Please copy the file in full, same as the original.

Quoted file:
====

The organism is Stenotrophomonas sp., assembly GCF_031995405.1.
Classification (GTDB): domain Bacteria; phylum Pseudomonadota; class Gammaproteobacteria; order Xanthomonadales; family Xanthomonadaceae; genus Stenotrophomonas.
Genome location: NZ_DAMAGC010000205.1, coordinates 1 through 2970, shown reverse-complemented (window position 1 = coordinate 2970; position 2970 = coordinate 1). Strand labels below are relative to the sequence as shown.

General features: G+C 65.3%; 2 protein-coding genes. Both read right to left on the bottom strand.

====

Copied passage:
The organism is Stenotrophomonas sp., assembly GCF_031995405.1.
Classification (GTDB): domain Bacteria; phylum Pseudomonadota; class Gammaproteobacteria; order Xanthomonadales; family Xanthomonadaceae; genus Stenotrophomonas.
Genome location: NZ_DAMAGC010000205.1, coordinates 1 through 2970, shown reverse-complemented (window position 1 = coordinate 2970; position 2970 = coordinate 1). Strand labels below are relative to the sequence as shown.

General features: G+C 65.3%; 2 protein-coding genes. Both read right to left on the bottom strand.